The sound of the crowd outside had changed, and I moved to the window to see what was happening, ignoring Geilie’s self-congratulations.

The throng parted, and the tanner’s lad came out, walking slowly between priest and judge. Arthur Duncan was swollen with benevolence, bowing and nodding to the more eminent members of the assembly. Father Bain, on the other hand, resembled a sullen potato more than anything else, brown face lumpy with resentment.

The little procession proceeded to the center of the square, where the village locksman, one John MacRae, stepped out of the crowd to meet them. This personage was dressed as befitted his office in the sober elegance of dark breeches and coat and grey velvet hat (removed for the nonce and tenderly sheltered from the rain beneath the tail of his coat). He was not, as I had at first assumed, the village jailer, though in a pinch he did perform such office. His duties were primarily those of constable, customs inspector, and when needed, executioner; his title came from the wooden “lock” or scoop that hung from his belt, with which he was entitled to take a percentage of each bag of grain sold in the Thursday market: the remuneration of his office.

I had found all this out from the locksman himself. He had been to the Castle only a few days before to see whether I could treat a persistent felon on his thumb. I had lanced it with a sterile needle and dressed it with poplar-bud salve, finding MacRae a shy and soft-spoken man with a pleasant smile.

There was no trace of a smile now, though; MacRae’s face was suitably stern. Reasonable, I thought; no one wants to see a grinning executioner.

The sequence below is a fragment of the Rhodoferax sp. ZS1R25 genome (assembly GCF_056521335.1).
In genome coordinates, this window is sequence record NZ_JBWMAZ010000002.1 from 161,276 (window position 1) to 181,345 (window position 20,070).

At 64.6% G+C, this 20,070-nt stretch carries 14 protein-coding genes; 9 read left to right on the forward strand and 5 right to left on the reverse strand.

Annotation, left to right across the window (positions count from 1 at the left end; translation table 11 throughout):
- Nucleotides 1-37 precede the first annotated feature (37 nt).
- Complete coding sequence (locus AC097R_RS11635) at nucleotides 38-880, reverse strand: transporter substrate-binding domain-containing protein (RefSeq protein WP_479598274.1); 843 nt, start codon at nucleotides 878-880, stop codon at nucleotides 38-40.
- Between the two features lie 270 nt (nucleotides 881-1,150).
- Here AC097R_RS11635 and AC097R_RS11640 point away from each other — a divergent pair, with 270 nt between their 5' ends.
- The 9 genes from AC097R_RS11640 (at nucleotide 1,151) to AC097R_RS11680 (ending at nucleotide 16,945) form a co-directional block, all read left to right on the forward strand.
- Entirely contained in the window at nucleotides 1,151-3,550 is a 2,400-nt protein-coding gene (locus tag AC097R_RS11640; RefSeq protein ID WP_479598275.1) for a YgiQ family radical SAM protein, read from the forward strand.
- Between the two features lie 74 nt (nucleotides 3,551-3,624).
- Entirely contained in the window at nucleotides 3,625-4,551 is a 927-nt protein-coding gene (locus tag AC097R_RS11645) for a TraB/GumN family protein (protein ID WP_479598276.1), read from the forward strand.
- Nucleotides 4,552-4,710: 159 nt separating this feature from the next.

The miscreant was brought to stand on the plinth in the center of the square. The lad looked pale and frightened, but did not move as Arthur Duncan, procurator fiscal for the parish of Cranesmuir, drew his plumpness up into an approximation of dignity and prepared to pronounce sentence.

“The ninny had already confessed by the time I came in,” said a voice by my ear. Geilie peered interestedly over my shoulder. “I couldna get him freed entirely. I got him off as light as could be, though; only an hour in the pillory and one ear nailed.”

“One ear nailed! Nailed to what?”

“Why, the pillory, o’ course.” She shot me a curious look, but turned back to the window to watch the execution of this light sentence obtained by her merciful intercession.

The crush of bodies around the pillory was so great that little of the miscreant could be seen, but the crowd drew back a bit to allow the locksman free movement for the ear-nailing. The lad, white-faced and small in the jaws of the pillory, had both eyes tight shut and kept them that way, shuddering with fear. He uttered a high, thin scream when the nail was driven in, audible through the closed windows, and I shuddered a bit myself.

We returned to our work, as did most of the spectators in the square, but I could not help rising to glance out from time to time. A few idlers passing by paused to jeer at the victim and throw balls of mud, and now and then a more sober citizen was to be seen, seizing a moment from the round of daily duties to attend to the moral improvement of the delinquent by means of a few well-chosen words of reproval and advice.

It was still an hour to the late spring sunset, and we were drinking tea below in the parlor, when a pounding at the door announced the arrival of a visitor. The day was so dark from the rain that one could hardly tell the level of the sun. The Duncans’ house, however, boasted a clock, a magnificent contrivance of walnut panels, brass pendulums, and a face decorated with quiring cherubim, and this instrument pointed to half-past six.